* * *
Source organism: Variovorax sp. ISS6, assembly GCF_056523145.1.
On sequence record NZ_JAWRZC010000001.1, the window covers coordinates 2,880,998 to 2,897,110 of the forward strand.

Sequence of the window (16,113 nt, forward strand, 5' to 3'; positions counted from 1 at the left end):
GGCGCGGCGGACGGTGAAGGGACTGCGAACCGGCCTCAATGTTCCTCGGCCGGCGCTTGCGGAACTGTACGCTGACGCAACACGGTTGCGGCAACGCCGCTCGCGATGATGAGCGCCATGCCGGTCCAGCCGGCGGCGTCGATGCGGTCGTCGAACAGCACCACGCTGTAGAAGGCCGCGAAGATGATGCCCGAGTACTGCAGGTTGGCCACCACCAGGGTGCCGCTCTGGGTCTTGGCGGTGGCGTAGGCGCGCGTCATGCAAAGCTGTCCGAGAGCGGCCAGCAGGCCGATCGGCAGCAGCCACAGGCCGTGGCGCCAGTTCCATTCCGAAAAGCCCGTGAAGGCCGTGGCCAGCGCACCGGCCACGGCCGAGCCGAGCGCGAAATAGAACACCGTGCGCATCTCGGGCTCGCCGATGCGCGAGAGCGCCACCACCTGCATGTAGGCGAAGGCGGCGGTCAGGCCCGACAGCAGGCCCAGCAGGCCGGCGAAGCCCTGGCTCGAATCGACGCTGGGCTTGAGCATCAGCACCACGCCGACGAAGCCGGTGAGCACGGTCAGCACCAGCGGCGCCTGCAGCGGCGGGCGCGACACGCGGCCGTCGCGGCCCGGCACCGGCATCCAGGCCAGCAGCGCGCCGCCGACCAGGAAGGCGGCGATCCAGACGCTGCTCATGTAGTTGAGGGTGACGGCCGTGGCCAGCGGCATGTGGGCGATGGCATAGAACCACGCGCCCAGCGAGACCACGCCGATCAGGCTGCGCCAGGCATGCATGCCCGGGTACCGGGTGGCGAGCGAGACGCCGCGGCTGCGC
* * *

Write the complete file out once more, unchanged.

Source organism: Variovorax sp. ISS6, assembly GCF_056523145.1.
On sequence record NZ_JAWRZC010000001.1, the window covers coordinates 2,880,998 to 2,897,110 of the forward strand.

Sequence of the window (16,113 nt, forward strand, 5' to 3'; positions counted from 1 at the left end):
GGCGCGGCGGACGGTGAAGGGACTGCGAACCGGCCTCAATGTTCCTCGGCCGGCGCTTGCGGAACTGTACGCTGACGCAACACGGTTGCGGCAACGCCGCTCGCGATGATGAGCGCCATGCCGGTCCAGCCGGCGGCGTCGATGCGGTCGTCGAACAGCACCACGCTGTAGAAGGCCGCGAAGATGATGCCCGAGTACTGCAGGTTGGCCACCACCAGGGTGCCGCTCTGGGTCTTGGCGGTGGCGTAGGCGCGCGTCATGCAAAGCTGTCCGAGAGCGGCCAGCAGGCCGATCGGCAGCAGCCACAGGCCGTGGCGCCAGTTCCATTCCGAAAAGCCCGTGAAGGCCGTGGCCAGCGCACCGGCCACGGCCGAGCCGAGCGCGAAATAGAACACCGTGCGCATCTCGGGCTCGCCGATGCGCGAGAGCGCCACCACCTGCATGTAGGCGAAGGCGGCGGTCAGGCCCGACAGCAGGCCCAGCAGGCCGGCGAAGCCCTGGCTCGAATCGACGCTGGGCTTGAGCATCAGCACCACGCCGACGAAGCCGGTGAGCACGGTCAGCACCAGCGGCGCCTGCAGCGGCGGGCGCGACACGCGGCCGTCGCGGCCCGGCACCGGCATCCAGGCCAGCAGCGCGCCGCCGACCAGGAAGGCGGCGATCCAGACGCTGCTCATGTAGTTGAGGGTGACGGCCGTGGCCAGCGGCATGTGGGCGATGGCATAGAACCACGCGCCCAGCGAGACCACGCCGATCAGGCTGCGCCAGGCATGCATGCCCGGGTACCGGGTGGCGAGCGAGACGCCGCGGCTGCGC